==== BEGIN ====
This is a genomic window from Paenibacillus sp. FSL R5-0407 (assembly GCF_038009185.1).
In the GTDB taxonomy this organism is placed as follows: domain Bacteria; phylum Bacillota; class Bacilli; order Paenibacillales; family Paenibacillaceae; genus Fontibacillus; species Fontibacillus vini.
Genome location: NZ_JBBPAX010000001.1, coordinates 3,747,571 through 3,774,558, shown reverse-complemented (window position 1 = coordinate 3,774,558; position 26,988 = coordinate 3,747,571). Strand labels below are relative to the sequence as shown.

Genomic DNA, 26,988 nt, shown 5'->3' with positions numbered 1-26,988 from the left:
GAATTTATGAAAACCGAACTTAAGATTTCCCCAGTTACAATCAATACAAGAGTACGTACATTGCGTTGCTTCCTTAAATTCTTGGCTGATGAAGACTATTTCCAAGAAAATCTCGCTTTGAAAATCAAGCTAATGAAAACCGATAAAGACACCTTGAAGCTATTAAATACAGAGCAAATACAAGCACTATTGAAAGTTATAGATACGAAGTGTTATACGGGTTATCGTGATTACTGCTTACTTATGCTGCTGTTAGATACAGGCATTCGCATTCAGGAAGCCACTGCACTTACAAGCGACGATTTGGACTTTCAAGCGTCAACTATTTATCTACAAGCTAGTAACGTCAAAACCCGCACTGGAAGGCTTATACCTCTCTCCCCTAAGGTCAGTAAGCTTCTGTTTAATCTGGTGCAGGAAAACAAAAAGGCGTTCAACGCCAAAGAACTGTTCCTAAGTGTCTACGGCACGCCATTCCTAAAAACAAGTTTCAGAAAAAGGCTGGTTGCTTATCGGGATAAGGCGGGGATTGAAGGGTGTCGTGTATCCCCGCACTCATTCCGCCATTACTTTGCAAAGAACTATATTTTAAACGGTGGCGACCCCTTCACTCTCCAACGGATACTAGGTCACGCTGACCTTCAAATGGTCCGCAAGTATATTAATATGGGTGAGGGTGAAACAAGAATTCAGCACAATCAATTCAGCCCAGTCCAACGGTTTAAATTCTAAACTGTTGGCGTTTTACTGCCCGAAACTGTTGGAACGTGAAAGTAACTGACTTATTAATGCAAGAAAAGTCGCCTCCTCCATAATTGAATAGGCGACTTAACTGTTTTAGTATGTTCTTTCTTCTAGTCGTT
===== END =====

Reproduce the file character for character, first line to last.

This is a genomic window from Paenibacillus sp. FSL R5-0407 (assembly GCF_038009185.1).
In the GTDB taxonomy this organism is placed as follows: domain Bacteria; phylum Bacillota; class Bacilli; order Paenibacillales; family Paenibacillaceae; genus Fontibacillus; species Fontibacillus vini.
Genome location: NZ_JBBPAX010000001.1, coordinates 3,747,571 through 3,774,558, shown reverse-complemented (window position 1 = coordinate 3,774,558; position 26,988 = coordinate 3,747,571). Strand labels below are relative to the sequence as shown.

Genomic DNA, 26,988 nt, shown 5'->3' with positions numbered 1-26,988 from the left:
GAATTTATGAAAACCGAACTTAAGATTTCCCCAGTTACAATCAATACAAGAGTACGTACATTGCGTTGCTTCCTTAAATTCTTGGCTGATGAAGACTATTTCCAAGAAAATCTCGCTTTGAAAATCAAGCTAATGAAAACCGATAAAGACACCTTGAAGCTATTAAATACAGAGCAAATACAAGCACTATTGAAAGTTATAGATACGAAGTGTTATACGGGTTATCGTGATTACTGCTTACTTATGCTGCTGTTAGATACAGGCATTCGCATTCAGGAAGCCACTGCACTTACAAGCGACGATTTGGACTTTCAAGCGTCAACTATTTATCTACAAGCTAGTAACGTCAAAACCCGCACTGGAAGGCTTATACCTCTCTCCCCTAAGGTCAGTAAGCTTCTGTTTAATCTGGTGCAGGAAAACAAAAAGGCGTTCAACGCCAAAGAACTGTTCCTAAGTGTCTACGGCACGCCATTCCTAAAAACAAGTTTCAGAAAAAGGCTGGTTGCTTATCGGGATAAGGCGGGGATTGAAGGGTGTCGTGTATCCCCGCACTCATTCCGCCATTACTTTGCAAAGAACTATATTTTAAACGGTGGCGACCCCTTCACTCTCCAACGGATACTAGGTCACGCTGACCTTCAAATGGTCCGCAAGTATATTAATATGGGTGAGGGTGAAACAAGAATTCAGCACAATCAATTCAGCCCAGTCCAACGGTTTAAATTCTAAACTGTTGGCGTTTTACTGCCCGAAACTGTTGGAACGTGAAAGTAACTGACTTATTAATGCAAGAAAAGTCGCCTCCTCCATAATTGAATAGGCGACTTAACTGTTTTAGTATGTTCTTTCTTCTAGTCGTT